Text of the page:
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Old 06-22-2010, 08:48 PM   #9
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Originally Posted by biggles View Post
no problem...just google your stat choice to see if you need a C connection on the subbase
All that will do, is give him multiple sites wishing to sell him the thermostat, and multiple that want to infect him. Best bet, is always go to the manufacturer website for the info needed, not do a blind web search.
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Old 06-22-2010, 08:55 PM   #10
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Thank you guys for the info.

Something like this would be cool
http://yourhome.honeywell.com/home/P...e/RTH2520B.htm

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Old 06-22-2010, 10:19 PM   #11
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Nice but it probably costs mucho dollaros $$. Very few problems with the Honeywells lately and you can buy them at HDepot. Contractors can get the White Rodgers but they are not sold at big box stores. RTH is the DIY consumer variant but still good. Contractors can get the models with 5 yr warranties.
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Old 06-23-2010, 02:24 PM   #12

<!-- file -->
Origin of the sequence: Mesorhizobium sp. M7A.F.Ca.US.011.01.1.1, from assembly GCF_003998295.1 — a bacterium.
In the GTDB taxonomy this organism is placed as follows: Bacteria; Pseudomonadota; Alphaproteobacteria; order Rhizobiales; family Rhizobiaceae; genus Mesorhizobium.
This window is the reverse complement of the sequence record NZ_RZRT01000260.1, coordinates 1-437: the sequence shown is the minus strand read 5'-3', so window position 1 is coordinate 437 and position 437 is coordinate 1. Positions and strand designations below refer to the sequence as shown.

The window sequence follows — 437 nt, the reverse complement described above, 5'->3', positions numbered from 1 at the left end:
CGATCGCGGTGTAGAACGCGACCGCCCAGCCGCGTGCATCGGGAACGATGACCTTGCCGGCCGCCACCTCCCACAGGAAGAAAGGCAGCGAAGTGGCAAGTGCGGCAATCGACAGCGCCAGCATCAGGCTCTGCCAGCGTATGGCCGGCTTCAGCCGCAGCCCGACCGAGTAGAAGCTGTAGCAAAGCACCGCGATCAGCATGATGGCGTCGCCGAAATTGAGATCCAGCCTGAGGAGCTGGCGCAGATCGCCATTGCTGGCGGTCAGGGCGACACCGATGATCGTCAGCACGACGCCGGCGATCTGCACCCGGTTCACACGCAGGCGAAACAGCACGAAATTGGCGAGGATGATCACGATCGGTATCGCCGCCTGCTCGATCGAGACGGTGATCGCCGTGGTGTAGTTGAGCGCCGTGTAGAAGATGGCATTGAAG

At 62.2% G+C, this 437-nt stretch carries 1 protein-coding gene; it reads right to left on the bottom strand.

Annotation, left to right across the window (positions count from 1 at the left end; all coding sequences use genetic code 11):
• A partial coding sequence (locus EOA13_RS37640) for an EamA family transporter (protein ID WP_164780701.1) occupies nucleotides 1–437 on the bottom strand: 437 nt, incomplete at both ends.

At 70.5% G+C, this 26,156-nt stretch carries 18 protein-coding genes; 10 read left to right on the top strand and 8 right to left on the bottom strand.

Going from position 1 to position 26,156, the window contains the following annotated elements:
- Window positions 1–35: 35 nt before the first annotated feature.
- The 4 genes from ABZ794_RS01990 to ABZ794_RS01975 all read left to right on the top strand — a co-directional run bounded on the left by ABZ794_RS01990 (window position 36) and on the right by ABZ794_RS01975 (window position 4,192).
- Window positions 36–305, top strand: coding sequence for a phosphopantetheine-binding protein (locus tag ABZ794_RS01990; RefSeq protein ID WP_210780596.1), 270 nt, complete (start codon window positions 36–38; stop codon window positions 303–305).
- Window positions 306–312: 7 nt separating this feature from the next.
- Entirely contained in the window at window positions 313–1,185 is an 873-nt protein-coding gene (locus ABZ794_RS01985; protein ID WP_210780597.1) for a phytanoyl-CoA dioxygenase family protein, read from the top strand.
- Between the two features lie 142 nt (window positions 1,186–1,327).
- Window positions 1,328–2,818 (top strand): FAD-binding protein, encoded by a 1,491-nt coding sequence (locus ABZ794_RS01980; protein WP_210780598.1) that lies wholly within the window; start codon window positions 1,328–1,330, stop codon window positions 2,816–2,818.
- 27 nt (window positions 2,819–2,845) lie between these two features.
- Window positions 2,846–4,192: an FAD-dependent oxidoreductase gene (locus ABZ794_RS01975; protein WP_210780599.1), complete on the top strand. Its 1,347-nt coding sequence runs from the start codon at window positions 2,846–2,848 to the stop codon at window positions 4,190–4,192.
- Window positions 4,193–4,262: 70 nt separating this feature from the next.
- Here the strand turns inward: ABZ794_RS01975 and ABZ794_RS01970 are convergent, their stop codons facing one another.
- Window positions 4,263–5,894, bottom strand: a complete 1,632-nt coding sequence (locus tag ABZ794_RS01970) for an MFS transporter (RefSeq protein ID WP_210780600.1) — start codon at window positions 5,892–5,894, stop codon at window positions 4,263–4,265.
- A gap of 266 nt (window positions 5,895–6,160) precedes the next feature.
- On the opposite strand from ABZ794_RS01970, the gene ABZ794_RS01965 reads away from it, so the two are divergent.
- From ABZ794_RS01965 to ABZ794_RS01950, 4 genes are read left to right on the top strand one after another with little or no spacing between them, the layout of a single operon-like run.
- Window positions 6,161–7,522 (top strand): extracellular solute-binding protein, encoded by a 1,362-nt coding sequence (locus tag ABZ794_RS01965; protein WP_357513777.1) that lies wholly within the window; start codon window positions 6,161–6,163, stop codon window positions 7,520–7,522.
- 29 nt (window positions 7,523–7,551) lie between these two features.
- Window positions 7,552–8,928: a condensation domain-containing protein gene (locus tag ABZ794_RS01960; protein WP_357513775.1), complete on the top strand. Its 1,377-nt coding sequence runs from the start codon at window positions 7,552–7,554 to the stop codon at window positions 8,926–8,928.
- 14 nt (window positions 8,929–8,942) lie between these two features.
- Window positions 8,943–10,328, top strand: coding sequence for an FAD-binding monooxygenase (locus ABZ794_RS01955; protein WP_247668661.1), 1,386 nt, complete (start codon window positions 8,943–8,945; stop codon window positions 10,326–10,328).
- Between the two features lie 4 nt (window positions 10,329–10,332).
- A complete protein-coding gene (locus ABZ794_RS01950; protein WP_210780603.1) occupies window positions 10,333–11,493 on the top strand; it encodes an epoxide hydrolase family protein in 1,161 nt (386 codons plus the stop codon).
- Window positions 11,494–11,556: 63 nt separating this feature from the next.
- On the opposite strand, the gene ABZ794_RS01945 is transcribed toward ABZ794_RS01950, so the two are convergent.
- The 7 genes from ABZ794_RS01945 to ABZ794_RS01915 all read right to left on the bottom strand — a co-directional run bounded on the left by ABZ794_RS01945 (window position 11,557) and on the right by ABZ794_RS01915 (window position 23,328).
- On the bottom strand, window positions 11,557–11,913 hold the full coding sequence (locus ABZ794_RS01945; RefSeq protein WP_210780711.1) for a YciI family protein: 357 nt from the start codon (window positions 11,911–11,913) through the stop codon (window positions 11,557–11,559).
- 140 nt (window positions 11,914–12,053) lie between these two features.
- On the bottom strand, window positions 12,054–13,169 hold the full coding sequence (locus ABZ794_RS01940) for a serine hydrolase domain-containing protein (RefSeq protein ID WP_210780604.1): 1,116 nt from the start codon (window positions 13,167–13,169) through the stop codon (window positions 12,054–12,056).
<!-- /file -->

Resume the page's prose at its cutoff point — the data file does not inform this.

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Quote:
Originally Posted by yuri View Post
The C connection is an option to run with no batteries and the majority run off batteries so 4 wires is all you need. A few exotic ultraslim ones don't use batteries but they are rare. If it says uses batteries on the box you are okay. The 2 Honeywells both run off batteries without a C.
Aren't the batteries only used when power fails, as a memory keep-alive?
A one or two volt drop across the 'closed' t'stat contacts (as opposed to supplying a true 24v) would be enough to power the guts of the thing.
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Old 06-23-2010, 05:07 PM   #13
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Originally Posted by Yoyizit View Post
Aren't the batteries only used when power fails, as a memory keep-alive?
A one or two volt drop across the 'closed' t'stat contacts (as opposed to supplying a true 24v) would be enough to power the guts of the thing.
Those power stealing thermostats have cost the general customer on a whole probably over $100,000 in service calls over the years. For all the trouble they can and do cause.
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Old 06-23-2010, 07:29 PM   #14
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The batteries completely operate the tstat unless it is wired into the the C and a wire run from C to the board. Good quality tstats will sometimes go up to 3 yrs w/o replacing the batteries. With the C wired up the batteries work in a power failure. Good quality tstats have a temporary memory so they won't need reprogramming if the batteries are removed for a minute or so. You get what you pay for.